Ms. Lebowitz unabashedly admits that most of her time is spent “sulking,” which is time-consuming and very enervating. I sulk about everything. I don’t have pet peeves. Pet and peeve are too small words. I am pretty much in a constant state of rage, and I don’t understand how people aren’t in a constant state of rage, too,” she said.
What fuels this anger?
Mainly, the behavior of other people.
“No one does anything correctly, meaning the way I would do it, from the president down to the phone company. Nothing is further down than the phone company. People are never on time, and they have horrible manners. People thank you for calling back. You should call people back; it’s the polite thing to do,” said Ms. Lebowitz, continuing to rant with a scathing opinion of the United States Congress:
“Whatever happened to that wonderful phrase, ‘Throw the bums out?’ “
Her thoughts on the upcoming presidential election?
“I would bet you $100 that Obama wins, but I wouldn’t bet you $1,000. I can afford to lose $100 but not $1,000,”
Which brought her to “these people, by that I mean Republicans. They never, ever get over anything. They spend all their time and money lecturing on the founding of this nation as if they were there. They constantly complain about how much they hate government and yet do everything to control it. There are places a person can live without government. I say, ‘Please be my guest. I’ll drive you to the airport.’ ”
At one time, Ms. Lebowitz calmed down by playing the drums on a set in her former apartment — at 4 in the morning.
“The walls were a lot thicker than the place I’m in now,” she noted.
It was a big drum set, and she played along with tapes.
“My secret desire in life was to be a drummer, but I gave the set away a long time ago to a young man. If I see drums at a club or a party now, I’ll play,” she said, adding, “but I’m not by any stretch of the imagination even a mediocre player.”
Ms. Lebowitz said she does 20 appearances a year, and she likes the format in which she’s interviewed for a half-hour, then takes questions from the audience for an hour.
“This makes it more fun for me and the audience,” said Ms. Lebowitz.
“On the West Coast, I usually get more questions about the environment. They ask about some little bird or animal that is endangered and I know nothing about. I live in New York City. I always take the side of the animal because on the other side is usually a big oil company. I’m a nature lover when an oil company is involved,” Ms. Lebowitz said.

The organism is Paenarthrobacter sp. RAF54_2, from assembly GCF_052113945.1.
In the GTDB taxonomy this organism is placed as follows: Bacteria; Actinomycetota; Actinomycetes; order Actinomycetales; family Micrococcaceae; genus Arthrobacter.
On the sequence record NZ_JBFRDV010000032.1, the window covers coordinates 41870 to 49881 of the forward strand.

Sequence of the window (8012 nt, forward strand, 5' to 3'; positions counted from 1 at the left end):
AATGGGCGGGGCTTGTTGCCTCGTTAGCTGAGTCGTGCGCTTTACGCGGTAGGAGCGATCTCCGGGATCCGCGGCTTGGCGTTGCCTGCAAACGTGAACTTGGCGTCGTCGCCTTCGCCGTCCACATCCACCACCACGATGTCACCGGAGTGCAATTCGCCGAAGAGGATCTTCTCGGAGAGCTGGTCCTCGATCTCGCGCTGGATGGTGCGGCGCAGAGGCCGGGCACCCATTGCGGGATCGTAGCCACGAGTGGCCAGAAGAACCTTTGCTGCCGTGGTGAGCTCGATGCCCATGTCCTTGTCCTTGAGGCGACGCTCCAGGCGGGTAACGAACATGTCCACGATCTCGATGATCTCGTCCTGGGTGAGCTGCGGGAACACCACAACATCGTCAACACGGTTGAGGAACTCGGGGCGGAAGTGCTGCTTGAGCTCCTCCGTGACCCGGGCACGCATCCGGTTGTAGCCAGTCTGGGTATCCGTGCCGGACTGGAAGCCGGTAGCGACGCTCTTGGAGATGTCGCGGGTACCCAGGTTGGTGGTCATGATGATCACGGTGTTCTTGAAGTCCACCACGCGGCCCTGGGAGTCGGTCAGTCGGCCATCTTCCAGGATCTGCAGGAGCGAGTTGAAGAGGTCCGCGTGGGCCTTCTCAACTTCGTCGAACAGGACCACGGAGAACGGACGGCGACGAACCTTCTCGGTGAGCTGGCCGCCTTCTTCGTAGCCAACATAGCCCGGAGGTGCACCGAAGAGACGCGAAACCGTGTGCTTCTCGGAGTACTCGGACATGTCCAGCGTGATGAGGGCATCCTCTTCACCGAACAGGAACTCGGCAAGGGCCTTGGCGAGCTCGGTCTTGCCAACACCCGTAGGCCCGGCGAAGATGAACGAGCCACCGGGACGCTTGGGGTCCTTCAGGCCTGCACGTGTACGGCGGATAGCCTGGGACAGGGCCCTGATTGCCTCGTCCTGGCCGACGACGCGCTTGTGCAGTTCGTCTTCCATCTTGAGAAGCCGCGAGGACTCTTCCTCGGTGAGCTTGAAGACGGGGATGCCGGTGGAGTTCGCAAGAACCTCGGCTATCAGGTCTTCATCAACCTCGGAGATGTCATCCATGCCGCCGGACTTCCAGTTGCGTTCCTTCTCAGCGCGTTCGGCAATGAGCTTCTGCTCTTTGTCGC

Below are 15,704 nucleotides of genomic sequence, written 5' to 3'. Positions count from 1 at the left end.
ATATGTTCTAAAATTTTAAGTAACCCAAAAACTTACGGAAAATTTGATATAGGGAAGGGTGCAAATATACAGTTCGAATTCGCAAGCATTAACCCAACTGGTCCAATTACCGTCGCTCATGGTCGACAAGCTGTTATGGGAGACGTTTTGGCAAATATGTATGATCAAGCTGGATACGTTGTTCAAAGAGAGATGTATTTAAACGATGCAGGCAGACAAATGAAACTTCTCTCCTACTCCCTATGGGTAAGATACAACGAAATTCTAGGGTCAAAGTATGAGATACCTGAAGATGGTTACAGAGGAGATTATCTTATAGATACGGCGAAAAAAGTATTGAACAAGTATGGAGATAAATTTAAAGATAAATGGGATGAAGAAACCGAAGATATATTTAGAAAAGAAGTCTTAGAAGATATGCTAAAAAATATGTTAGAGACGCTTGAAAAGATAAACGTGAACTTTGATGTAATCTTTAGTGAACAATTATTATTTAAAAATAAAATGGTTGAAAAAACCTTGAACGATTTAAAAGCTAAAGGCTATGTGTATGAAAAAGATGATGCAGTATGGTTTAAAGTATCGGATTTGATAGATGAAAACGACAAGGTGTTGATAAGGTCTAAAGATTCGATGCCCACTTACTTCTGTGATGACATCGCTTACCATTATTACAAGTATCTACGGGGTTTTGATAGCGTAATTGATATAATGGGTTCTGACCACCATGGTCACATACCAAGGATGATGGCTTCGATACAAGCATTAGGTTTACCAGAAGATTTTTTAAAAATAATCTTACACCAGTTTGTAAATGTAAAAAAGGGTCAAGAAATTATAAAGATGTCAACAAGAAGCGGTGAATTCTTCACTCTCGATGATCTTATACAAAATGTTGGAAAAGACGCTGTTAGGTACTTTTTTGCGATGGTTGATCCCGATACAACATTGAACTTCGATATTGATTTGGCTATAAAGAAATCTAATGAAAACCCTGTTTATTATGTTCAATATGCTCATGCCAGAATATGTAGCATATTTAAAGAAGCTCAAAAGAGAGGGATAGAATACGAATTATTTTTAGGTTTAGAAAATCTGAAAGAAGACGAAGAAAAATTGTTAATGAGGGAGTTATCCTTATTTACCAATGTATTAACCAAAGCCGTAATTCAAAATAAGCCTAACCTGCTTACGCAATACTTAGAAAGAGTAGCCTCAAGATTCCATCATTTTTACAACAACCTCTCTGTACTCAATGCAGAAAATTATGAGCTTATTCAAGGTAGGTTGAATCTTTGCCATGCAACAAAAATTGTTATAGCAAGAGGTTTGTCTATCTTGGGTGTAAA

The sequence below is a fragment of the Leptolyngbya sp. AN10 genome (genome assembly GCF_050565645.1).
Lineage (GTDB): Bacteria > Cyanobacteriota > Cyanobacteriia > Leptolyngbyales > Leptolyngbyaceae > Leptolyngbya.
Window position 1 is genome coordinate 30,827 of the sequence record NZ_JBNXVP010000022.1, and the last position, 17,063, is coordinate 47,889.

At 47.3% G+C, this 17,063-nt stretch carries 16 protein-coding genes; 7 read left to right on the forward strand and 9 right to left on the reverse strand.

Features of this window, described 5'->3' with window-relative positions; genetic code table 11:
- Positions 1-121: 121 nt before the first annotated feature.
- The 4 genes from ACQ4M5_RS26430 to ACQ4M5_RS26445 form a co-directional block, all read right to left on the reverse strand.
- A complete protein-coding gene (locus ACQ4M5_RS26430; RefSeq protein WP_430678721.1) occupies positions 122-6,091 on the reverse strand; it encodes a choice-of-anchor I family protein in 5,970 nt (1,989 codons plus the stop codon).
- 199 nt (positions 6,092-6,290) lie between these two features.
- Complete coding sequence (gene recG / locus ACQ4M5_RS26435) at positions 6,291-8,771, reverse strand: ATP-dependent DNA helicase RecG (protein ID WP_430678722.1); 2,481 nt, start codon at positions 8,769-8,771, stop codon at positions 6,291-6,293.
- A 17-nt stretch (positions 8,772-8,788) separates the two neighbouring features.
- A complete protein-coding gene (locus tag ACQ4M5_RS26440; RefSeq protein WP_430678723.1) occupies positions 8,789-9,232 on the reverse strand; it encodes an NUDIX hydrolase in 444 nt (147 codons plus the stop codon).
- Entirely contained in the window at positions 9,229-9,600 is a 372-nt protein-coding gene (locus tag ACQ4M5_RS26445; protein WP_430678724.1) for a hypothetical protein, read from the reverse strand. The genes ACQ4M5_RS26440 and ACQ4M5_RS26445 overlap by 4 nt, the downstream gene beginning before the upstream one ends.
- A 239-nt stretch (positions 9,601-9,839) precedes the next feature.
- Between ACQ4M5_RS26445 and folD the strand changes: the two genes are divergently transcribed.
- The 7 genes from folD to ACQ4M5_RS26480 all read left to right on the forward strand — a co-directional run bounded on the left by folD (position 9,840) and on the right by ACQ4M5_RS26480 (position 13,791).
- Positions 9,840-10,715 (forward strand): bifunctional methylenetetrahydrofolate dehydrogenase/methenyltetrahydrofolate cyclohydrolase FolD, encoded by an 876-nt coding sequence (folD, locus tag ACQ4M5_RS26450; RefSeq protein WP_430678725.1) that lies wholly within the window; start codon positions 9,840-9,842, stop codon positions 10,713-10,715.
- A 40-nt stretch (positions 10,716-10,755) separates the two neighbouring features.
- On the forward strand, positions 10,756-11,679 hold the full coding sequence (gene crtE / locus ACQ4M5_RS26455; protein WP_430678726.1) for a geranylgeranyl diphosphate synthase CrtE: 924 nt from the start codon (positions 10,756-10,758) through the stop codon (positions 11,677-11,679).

Her response was immediate when asked if she remembered any unusual or memorable queries.
“The best one I was ever asked in my entire life was at a talk in San Francisco during the Iranian hostage crisis,” Ms. Lebowitz said. “The hostages were held for 444 days from 1979 to 1981, and the country was obsessed with the situation. Someone asked, ‘Who was your favorite hostage?’
“I had no favorite hostage, but I had my least favorite hostage wife, who shall remain nameless,” said Ms. Lebowitz. “All she did was promote herself every time she was on camera. I got the feeling that when the hostages were finally freed, she was probably disappointed.”
More comments by Lebowitz
“Great people talk about ideas, average people talk about things, and small people talk about wine.”
“I place a high moral value on the way people behave. I find it repellent to have a lot, and to behave with anything other than courtesy in the old sense of the word — politeness of the heart, a gentleness of the spirit.”
“Do not, on a rainy day, ask your child what he feels like doing, because I can assure you that what he feels like doing, you won’t enjoy watching.”
“Success didn’t spoil me. I’ve always been insufferable.”
“The opposite of talking isn’t listening. The opposite of talking is waiting.”
“Stand firm in your refusal to remain conscious during algebra. In real life, I assure you, there is no such thing as algebra.”
“Your life story would not make a good book. Don’t even try.”